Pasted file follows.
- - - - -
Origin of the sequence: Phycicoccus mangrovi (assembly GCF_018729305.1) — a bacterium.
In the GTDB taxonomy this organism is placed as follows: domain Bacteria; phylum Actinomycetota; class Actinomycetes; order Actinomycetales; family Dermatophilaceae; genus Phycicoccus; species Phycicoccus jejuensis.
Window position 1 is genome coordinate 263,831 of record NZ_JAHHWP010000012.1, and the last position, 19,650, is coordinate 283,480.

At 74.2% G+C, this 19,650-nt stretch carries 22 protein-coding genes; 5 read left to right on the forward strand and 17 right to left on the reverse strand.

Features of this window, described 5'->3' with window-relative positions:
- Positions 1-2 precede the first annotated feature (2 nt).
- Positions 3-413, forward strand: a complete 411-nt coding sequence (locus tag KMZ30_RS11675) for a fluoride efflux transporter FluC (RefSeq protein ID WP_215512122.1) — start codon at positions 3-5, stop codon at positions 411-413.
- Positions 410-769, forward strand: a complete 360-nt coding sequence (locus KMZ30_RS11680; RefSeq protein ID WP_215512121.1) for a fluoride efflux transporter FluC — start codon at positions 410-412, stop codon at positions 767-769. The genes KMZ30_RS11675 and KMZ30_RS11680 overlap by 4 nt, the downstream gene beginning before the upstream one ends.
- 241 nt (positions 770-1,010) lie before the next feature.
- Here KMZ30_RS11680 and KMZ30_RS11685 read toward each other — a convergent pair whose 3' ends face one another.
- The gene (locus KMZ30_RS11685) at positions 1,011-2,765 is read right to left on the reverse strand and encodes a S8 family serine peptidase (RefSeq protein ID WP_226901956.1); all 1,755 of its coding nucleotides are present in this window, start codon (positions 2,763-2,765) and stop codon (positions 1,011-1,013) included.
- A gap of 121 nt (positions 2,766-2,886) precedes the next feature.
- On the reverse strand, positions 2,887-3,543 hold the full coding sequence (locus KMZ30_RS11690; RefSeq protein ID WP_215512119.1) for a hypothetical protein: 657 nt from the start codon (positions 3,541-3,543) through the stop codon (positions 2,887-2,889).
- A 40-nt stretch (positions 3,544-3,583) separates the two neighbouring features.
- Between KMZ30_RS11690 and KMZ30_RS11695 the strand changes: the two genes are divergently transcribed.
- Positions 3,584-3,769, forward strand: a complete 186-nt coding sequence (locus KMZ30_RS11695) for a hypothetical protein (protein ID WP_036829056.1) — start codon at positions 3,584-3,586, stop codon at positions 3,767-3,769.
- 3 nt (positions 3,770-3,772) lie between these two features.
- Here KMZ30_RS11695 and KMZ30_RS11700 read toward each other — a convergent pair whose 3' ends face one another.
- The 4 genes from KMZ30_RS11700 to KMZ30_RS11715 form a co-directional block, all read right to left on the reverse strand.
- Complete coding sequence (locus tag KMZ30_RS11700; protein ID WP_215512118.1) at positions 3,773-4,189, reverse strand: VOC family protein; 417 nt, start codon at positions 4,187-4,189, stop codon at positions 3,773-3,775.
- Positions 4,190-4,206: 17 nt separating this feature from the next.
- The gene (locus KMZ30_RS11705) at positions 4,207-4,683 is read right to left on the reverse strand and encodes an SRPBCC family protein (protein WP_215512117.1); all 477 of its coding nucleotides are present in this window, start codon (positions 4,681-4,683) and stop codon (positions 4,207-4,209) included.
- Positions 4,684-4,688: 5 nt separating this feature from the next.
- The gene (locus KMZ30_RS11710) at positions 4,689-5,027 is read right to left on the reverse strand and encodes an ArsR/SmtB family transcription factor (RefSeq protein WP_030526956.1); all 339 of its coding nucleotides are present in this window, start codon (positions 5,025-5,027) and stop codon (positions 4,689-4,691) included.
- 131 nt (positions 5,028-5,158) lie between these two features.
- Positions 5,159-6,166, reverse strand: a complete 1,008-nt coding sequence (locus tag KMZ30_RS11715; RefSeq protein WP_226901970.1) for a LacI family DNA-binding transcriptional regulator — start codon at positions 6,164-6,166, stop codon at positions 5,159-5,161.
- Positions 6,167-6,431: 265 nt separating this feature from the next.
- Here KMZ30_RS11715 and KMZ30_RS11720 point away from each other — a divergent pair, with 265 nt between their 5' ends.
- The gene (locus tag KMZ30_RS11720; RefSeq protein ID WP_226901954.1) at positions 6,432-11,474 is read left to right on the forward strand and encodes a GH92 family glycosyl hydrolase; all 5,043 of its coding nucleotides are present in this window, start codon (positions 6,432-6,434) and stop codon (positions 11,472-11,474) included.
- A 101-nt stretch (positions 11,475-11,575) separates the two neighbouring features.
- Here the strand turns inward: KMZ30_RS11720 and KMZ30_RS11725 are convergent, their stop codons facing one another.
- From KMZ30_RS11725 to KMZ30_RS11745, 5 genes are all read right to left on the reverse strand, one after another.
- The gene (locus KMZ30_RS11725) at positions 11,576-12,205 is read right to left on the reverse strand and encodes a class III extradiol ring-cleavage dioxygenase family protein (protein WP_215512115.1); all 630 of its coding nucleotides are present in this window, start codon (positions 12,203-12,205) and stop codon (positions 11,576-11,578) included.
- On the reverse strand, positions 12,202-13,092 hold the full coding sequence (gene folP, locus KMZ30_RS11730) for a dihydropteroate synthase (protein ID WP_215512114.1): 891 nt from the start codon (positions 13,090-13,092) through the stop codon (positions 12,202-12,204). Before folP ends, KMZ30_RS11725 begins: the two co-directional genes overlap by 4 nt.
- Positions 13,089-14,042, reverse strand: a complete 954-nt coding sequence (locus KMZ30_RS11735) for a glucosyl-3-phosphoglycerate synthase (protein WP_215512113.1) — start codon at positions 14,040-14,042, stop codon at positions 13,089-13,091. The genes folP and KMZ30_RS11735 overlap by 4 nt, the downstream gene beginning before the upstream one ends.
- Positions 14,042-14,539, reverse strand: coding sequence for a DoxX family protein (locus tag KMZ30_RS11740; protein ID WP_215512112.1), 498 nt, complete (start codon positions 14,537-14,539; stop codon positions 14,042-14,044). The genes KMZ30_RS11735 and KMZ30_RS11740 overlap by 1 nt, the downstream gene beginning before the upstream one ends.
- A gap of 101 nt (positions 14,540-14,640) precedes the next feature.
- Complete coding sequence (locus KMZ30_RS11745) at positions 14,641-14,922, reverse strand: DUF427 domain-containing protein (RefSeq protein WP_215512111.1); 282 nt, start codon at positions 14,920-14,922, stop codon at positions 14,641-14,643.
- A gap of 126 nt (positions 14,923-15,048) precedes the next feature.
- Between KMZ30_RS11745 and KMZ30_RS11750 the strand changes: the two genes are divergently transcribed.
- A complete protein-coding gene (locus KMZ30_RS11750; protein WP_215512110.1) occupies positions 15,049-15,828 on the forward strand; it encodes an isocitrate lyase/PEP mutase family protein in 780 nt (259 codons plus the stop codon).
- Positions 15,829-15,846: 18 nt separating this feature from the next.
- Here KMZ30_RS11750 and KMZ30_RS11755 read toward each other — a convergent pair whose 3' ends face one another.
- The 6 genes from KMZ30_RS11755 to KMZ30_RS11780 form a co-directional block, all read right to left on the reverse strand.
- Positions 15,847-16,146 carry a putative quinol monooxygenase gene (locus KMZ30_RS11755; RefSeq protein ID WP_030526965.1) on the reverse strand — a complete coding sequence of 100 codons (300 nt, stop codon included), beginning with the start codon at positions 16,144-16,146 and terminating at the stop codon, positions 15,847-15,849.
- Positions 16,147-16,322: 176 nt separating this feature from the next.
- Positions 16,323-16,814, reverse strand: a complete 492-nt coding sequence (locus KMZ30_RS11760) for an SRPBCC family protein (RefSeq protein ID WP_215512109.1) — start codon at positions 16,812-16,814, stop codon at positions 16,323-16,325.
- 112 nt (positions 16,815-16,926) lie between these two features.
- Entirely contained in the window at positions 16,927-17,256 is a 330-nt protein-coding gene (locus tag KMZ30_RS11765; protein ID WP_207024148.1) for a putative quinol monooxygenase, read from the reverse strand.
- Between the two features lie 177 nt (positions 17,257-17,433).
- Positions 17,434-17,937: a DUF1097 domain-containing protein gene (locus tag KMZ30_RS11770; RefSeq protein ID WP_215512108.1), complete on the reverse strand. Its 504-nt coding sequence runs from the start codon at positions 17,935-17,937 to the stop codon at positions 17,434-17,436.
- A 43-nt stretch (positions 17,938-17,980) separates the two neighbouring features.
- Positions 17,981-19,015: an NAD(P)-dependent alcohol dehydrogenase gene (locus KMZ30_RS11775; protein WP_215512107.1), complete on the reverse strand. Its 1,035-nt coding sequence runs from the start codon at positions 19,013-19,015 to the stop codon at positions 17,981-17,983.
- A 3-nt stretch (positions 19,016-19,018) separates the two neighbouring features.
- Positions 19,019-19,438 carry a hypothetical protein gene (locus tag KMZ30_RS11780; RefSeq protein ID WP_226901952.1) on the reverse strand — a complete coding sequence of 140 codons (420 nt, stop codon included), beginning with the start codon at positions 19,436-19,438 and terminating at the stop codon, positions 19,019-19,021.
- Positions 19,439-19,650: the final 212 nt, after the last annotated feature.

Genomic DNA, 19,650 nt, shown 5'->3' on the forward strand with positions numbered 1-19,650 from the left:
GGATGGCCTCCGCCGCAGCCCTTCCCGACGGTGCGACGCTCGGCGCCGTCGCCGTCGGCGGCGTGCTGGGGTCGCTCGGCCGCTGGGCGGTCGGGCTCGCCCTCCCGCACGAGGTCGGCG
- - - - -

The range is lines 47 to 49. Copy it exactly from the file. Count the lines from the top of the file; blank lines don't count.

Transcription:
- Positions 16,323-16,814, reverse strand: a complete 492-nt coding sequence (locus KMZ30_RS11760) for an SRPBCC family protein (RefSeq protein ID WP_215512109.1) — start codon at positions 16,812-16,814, stop codon at positions 16,323-16,325.
- 112 nt (positions 16,815-16,926) lie between these two features.
- Entirely contained in the window at positions 16,927-17,256 is a 330-nt protein-coding gene (locus tag KMZ30_RS11765; protein ID WP_207024148.1) for a putative quinol monooxygenase, read from the reverse strand.